The LaValla School in Takhmau is run by the Marist Brothers from Australia. Located about ten miles south of Phnom Penh, it offers an education of grades one to six for children with significant physical disabilities. It is a really wonderful school, providing an opportunity for learning that would probably be denied if the school did not exist.
The goal of LaValla School is to take children with moderate to severe physical disabilities and bring them up to their age-grade level so that they can enter government schools for the secondary level back in their home provinces.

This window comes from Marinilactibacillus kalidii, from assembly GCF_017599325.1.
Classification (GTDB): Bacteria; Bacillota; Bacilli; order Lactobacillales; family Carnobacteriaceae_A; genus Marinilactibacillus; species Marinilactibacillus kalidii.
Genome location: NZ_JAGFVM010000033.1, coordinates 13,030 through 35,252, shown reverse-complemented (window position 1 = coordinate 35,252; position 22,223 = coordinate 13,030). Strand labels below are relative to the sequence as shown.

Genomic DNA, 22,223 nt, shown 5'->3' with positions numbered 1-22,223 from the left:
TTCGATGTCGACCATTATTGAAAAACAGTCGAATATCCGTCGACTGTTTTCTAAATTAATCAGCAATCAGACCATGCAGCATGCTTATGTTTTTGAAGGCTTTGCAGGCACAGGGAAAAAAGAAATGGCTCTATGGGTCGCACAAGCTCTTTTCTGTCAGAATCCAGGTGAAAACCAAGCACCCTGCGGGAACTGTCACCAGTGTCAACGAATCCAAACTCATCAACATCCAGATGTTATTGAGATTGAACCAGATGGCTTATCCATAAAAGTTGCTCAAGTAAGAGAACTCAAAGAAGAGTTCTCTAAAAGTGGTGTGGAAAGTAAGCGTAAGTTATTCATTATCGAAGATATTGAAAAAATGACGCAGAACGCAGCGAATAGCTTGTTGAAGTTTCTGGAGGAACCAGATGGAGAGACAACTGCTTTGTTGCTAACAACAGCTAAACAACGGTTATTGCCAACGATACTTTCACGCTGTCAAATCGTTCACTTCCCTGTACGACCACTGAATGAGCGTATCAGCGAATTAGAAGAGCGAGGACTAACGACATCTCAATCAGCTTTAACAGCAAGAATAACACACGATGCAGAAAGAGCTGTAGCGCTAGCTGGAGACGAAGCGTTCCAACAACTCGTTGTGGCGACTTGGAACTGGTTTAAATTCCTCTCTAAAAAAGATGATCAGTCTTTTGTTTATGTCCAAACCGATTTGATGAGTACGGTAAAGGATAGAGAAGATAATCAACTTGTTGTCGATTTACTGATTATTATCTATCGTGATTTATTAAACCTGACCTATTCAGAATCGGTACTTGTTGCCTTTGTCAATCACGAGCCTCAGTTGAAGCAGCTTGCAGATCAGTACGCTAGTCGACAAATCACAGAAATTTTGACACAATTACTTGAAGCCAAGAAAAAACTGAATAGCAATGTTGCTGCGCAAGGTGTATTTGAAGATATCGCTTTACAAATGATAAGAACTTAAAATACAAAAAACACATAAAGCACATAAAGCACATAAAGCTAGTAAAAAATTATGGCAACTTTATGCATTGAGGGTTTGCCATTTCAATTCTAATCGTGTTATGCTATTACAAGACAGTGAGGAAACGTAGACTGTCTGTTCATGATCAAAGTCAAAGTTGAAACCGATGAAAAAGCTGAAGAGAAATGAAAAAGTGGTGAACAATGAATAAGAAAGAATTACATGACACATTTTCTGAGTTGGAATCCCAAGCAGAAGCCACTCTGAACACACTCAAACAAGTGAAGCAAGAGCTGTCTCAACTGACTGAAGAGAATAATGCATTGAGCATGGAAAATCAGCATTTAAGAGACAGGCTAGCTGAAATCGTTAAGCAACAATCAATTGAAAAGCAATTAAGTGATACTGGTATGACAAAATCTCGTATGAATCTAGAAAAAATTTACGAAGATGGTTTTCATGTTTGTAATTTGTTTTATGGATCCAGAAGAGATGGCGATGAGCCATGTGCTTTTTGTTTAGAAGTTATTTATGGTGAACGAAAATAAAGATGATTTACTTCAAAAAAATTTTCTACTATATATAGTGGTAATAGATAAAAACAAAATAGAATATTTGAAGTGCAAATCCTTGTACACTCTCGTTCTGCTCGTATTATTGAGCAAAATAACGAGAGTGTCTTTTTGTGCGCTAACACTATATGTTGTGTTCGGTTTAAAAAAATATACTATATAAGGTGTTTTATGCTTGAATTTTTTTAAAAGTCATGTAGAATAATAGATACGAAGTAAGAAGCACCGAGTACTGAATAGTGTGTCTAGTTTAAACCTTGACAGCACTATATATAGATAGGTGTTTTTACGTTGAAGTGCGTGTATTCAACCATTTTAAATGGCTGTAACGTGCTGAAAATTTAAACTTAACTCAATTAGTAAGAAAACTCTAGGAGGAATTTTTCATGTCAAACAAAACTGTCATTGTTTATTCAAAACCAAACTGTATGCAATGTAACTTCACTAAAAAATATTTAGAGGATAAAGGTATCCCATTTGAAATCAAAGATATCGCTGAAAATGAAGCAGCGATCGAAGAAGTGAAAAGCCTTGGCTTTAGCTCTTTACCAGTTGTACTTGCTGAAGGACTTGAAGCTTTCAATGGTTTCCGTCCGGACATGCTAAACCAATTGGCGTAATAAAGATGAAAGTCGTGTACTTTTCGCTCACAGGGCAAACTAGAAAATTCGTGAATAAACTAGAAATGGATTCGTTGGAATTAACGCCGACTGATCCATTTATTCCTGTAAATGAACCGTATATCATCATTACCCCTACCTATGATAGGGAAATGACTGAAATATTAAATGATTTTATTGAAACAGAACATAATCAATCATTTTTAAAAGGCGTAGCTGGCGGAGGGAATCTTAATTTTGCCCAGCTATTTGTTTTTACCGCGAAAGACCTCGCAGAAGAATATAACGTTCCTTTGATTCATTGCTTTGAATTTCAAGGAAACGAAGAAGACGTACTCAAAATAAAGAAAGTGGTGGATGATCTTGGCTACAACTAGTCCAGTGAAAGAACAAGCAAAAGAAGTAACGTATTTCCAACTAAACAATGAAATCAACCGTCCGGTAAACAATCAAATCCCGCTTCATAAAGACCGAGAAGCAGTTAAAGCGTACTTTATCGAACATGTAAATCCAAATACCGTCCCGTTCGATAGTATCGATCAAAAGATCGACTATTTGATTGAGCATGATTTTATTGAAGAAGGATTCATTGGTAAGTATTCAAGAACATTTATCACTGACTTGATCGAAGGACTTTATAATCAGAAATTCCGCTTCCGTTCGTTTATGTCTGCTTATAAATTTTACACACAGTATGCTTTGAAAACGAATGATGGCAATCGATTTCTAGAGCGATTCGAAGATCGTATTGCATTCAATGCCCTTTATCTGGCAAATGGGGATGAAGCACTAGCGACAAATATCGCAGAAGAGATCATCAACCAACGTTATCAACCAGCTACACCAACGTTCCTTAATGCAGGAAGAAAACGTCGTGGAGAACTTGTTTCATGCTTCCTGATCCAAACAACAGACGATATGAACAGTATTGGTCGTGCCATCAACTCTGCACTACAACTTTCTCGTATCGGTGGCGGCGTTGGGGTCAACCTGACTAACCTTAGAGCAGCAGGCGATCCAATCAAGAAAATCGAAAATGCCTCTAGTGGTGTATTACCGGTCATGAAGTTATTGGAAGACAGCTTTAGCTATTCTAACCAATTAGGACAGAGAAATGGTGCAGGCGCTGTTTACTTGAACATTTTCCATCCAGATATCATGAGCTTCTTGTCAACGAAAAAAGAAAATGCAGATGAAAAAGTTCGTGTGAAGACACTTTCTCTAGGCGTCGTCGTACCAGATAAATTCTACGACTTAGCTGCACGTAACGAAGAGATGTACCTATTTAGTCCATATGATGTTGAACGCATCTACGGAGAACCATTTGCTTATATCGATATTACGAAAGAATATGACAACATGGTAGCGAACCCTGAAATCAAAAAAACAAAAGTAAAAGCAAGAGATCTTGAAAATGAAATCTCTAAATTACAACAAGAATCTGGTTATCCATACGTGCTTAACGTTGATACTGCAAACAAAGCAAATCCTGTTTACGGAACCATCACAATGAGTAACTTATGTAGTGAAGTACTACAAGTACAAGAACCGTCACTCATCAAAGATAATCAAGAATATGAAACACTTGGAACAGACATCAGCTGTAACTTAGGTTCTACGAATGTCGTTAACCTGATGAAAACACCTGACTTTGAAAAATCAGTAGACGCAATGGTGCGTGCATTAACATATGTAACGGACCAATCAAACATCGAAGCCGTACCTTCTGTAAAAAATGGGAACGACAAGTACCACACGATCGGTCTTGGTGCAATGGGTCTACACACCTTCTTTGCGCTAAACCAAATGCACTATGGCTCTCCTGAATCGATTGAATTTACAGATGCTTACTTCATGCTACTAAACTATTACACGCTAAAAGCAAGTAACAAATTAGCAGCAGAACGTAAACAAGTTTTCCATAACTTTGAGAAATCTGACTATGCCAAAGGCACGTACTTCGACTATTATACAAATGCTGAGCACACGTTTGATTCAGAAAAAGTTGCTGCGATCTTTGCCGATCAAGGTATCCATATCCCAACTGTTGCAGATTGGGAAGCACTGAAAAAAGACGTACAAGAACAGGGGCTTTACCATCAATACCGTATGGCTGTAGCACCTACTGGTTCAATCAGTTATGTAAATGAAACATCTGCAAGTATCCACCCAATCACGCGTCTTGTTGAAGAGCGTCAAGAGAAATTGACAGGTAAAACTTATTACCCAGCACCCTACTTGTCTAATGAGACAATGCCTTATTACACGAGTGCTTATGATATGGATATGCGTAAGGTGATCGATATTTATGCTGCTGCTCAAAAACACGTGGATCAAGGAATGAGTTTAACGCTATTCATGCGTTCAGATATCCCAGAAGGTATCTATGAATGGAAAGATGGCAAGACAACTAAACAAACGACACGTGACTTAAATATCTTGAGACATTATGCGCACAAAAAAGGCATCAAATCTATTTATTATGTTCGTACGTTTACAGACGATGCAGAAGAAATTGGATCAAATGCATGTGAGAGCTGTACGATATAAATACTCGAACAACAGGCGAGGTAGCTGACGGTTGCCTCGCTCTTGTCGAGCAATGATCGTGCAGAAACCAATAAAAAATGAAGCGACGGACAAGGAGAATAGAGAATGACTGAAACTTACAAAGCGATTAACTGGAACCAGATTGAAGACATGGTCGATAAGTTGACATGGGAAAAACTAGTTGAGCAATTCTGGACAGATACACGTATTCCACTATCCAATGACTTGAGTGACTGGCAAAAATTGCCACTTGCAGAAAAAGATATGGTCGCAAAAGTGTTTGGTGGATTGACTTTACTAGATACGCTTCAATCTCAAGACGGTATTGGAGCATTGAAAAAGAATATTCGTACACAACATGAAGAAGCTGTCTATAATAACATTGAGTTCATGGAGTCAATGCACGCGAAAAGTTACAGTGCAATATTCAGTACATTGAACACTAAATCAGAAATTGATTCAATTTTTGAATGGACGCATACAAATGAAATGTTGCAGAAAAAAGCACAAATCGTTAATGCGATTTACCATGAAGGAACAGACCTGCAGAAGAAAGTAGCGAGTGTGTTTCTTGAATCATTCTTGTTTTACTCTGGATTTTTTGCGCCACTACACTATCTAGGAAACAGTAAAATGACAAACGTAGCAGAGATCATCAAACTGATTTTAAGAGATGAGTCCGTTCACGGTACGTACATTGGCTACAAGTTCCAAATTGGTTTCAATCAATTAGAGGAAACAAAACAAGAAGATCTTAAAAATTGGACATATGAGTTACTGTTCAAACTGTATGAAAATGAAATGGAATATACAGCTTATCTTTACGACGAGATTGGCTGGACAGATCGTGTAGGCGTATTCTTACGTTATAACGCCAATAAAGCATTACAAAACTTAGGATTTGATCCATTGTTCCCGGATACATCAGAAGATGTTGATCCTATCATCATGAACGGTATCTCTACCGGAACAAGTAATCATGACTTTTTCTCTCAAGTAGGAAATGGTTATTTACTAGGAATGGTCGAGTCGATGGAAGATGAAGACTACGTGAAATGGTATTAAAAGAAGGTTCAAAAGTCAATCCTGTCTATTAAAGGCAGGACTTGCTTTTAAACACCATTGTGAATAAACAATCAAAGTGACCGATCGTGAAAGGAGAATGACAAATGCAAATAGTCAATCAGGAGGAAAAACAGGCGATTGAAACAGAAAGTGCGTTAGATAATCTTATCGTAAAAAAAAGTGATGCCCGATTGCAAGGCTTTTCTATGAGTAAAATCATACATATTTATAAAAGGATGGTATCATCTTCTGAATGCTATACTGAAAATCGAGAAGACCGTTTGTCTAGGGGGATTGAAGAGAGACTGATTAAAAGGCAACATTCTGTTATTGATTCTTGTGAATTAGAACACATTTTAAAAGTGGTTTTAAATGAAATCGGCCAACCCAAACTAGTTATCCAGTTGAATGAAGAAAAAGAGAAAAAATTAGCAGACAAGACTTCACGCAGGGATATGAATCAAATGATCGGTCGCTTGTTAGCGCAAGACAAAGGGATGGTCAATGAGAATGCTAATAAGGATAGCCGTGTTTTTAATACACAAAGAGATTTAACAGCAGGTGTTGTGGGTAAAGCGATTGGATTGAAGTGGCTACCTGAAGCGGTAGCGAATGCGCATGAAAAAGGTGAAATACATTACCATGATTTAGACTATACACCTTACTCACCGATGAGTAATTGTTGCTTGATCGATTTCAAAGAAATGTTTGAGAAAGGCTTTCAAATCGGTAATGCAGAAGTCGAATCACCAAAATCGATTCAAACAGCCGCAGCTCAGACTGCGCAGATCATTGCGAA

Marist Brother Terry Heinrich started the LaValla School more than fifteen years ago and has been a good friend and surrogate father to hundreds of young people who have passed through the school. Here he prepares for the procession of graduates into the hall.
The graduation ceremony opened with a traditional blessing dance. Every girl in Cambodia dreams of being one of these apsara dancers–like teenage girls in the US all dream of being a cheerleader–but only in a school like this would girls with a disability have a chance at achieving their dream.
A government official from the Ministry of Women’s Affairs presided at the ceremony and gave out the certificates. Unfortunately, probably for most of these graduating boys and girls, this is the high point of their lives. Once they leave LaValla and return to their home villages, they will probably again encounter discrimination and find themselves without much opportunity.